The Apple Watch is a great accessory- but if you expected Apple to break new ground in wearables, you would be left disappointed. Is this the pass-over of Apple to the banal.
The Apple watch has been around in discussions and blogs for a while. Coming after a slew of Android wearables,the Apple watch was supposed to be what the iPhone was to smartphones: Jesus. The announcement came yesterday night and oh Jesus! My only reaction to the Apple watch is that Apple is blowing it away. Every single point of advantage painstaking built by Steve Jobs is being undone.
We didnot want a iPhone mini – we wanted a wearable – Apple read it wrong- and created a iPhone mini with a few modifications here, there and everywhere.
Any new category needs one “hero” thing it needs to do – in the case of wearables – create alternate health as a business. Apple Watch just created a lot of apps- that can open hotel doors and do other random things. But it didnot do – what it ought to have done – layout an eco-system roadmap that combined technology, body hacking and the health eco-system in one neat package.
I didnot assume Android would do it – but i thought Apple with its consistently disrupting innovations would lay the roadmap to fulfilling this eco-system. The answer to which is – in the current settings – Apple seems to have not done that.
The good thing is that the Apple Watch with its array of sensors has the doorways in place – and possibly Appsters will pick up – but i had expected Apple to come up neat on Health integrations. Mr. Cook didnot get his balance right- and that’s why my expectations from Apple watch remain unfulfilled.
Apple has leveraged its App eco-system to merely create interfaces that complement the iPhone features and functionalities. I expected a novel new device – not an extension of the smartphone.May be Apple is loosing its edge – may be its time for others to push over with disruptions!
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(Back Blogging after a month of travel. Besides the habit of blogging seems to be missing out – hopefully, will be more regular)
A few days back Google released an Android software developer kit for wearables in a move that should lead to smartwatch and other gear. What remains to be seen is how well Android can adapt to the small screen.
In an announcement that came at the SXSW Sundar Pichai, who heads Google Chrome and Android efforts said he wants to connect to a bevy of sensors and wearables with Android. Google’s Android is already moving into automobiles. Android has proved it can move to larger screens. From the smartphone, Android has hit tablets, TVs and even PCs. However, the small screen may be trickier—assuming some of these wearables and sensor-first devices even have screens. Here’s a look at Android’s key challenges as they relate to the wearable market:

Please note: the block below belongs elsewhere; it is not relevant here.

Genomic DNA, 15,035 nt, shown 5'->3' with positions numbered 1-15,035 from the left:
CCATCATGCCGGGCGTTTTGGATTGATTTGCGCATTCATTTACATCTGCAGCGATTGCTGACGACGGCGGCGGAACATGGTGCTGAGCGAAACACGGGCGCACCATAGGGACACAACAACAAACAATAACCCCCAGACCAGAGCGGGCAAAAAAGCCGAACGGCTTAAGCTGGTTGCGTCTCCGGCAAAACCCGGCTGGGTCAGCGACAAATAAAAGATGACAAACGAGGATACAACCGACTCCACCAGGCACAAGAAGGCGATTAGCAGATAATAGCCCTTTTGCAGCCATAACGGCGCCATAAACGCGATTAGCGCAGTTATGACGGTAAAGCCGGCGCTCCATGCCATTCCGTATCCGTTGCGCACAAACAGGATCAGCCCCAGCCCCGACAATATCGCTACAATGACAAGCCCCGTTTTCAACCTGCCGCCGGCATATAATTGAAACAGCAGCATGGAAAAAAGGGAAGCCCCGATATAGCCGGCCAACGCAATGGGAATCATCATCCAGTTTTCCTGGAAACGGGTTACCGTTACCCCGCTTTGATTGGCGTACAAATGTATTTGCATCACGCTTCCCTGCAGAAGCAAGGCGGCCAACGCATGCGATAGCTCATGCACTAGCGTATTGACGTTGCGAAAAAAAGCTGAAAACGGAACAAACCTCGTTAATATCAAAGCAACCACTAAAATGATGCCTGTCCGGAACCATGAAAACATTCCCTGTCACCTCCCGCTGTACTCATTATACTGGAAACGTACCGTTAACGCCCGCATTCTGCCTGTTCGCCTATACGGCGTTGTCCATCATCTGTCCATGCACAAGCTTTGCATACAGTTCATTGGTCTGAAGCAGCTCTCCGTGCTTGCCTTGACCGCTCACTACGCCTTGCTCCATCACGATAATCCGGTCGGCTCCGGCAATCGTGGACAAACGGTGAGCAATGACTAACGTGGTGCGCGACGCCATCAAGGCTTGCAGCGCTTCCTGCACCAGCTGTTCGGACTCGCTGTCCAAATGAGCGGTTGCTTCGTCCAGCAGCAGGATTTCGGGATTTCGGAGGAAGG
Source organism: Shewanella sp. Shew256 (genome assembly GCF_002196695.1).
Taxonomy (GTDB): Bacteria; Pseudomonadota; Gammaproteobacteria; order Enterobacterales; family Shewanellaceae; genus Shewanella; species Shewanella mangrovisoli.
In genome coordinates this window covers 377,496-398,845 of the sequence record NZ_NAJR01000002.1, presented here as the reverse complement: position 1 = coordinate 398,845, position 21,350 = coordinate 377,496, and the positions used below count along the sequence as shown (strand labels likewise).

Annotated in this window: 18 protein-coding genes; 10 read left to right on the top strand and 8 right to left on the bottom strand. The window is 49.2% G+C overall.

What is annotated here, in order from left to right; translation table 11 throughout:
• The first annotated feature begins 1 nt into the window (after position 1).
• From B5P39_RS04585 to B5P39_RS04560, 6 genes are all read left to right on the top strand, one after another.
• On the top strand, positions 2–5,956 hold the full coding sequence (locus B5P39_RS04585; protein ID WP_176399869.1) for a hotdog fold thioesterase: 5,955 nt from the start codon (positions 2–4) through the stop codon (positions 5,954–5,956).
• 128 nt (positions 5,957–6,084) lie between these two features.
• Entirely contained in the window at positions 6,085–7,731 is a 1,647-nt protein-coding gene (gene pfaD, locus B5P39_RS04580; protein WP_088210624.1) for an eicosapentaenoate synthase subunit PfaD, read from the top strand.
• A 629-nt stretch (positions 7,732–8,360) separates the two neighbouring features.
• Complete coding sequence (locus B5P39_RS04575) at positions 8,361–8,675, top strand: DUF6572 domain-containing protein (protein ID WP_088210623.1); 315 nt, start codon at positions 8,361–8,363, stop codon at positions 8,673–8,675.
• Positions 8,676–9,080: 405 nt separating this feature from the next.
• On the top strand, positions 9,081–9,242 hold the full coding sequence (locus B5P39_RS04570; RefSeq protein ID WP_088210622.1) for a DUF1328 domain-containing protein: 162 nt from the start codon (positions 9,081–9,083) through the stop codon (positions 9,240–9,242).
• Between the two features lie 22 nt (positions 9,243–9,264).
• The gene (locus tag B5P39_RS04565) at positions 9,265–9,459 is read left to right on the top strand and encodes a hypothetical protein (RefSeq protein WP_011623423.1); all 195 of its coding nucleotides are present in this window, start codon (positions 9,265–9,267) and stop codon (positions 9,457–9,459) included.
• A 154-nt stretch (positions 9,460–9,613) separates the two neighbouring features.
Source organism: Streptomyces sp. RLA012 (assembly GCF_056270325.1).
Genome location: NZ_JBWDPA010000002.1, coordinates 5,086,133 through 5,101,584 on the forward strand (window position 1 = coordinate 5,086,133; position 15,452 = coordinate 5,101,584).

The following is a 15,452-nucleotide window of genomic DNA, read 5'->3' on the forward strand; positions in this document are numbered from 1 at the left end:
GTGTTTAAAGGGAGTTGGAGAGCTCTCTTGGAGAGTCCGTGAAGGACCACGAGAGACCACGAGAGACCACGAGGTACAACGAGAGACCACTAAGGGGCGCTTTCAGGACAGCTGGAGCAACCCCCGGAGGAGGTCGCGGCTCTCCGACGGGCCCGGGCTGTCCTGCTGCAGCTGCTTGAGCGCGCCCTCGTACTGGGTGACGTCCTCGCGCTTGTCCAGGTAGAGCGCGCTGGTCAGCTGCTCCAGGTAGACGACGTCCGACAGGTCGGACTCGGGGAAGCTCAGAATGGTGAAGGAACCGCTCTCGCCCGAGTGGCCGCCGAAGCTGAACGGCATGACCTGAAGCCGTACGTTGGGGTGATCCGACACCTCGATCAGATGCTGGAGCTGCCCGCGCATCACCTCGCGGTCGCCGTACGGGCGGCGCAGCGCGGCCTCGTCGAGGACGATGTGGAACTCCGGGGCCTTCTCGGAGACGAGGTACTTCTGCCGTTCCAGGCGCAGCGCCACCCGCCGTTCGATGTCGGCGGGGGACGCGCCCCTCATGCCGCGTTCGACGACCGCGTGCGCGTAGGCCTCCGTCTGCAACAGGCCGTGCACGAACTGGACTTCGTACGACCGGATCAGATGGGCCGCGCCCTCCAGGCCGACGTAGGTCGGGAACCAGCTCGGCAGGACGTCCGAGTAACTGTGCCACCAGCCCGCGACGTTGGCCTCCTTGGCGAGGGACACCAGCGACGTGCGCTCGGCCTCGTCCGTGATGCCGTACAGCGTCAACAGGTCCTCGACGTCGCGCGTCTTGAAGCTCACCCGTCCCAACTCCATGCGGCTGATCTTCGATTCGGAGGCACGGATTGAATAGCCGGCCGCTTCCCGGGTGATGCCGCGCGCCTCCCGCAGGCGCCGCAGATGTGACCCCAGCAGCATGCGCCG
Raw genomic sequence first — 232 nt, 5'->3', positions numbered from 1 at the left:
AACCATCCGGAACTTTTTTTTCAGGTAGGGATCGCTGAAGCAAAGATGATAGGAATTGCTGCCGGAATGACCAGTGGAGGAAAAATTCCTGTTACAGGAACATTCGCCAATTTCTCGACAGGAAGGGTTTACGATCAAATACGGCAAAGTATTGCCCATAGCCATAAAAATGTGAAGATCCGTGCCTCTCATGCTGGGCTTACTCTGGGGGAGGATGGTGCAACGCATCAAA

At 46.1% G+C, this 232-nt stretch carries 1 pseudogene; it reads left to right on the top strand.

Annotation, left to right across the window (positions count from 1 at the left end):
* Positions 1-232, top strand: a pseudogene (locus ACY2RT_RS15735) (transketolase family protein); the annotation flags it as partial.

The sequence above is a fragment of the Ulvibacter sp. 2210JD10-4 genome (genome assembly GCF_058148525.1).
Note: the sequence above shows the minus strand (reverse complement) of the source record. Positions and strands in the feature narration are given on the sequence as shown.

1. Wearable computing operating systems need to be silently working in the background – effortlessly and elegantly. Android’s Achilles Heel is the working in the background bit.
2. The Wearables ecosystem is a smarter one having learnt its lessons from Smartphones. Already Intel and Samsung have upped their game and presence. OEMs this time may not want to play all of it into one corner.Android means a race to the bottom for hardware makers.
3. Its hard to be one OS for all screens – the OS must have to be lightened considerably especially for wearables. Android could simply be too bulky to be useful in wearable computing.
4. Apps for the wearables will need a serious rethink – especially in the sense that these may not be visible apps or may have to pair devices in groups for serious activity
5. There’s a bit of unease about Google and data. Android in a smartwatch seems like a no brainer since the device to date is merely an extension of the smartphone. However,users may be wary of sharing vital signs with Google and may not want ads and pitches via a wearable. Google is all about the ads and wearable computing can make pitches a bit more freaky.
Sooner than later, these challenges will be overcome by Google, but I’ve been in the tech industry long enough to know that retrofits and alternates don’t always fly. Adapting Android to wearable computing is likely to be harder than it appears on the whiteboard.
I fell out of love with Apple when they launched iPhone5S. I fell in love back again when i read their iWatch concept.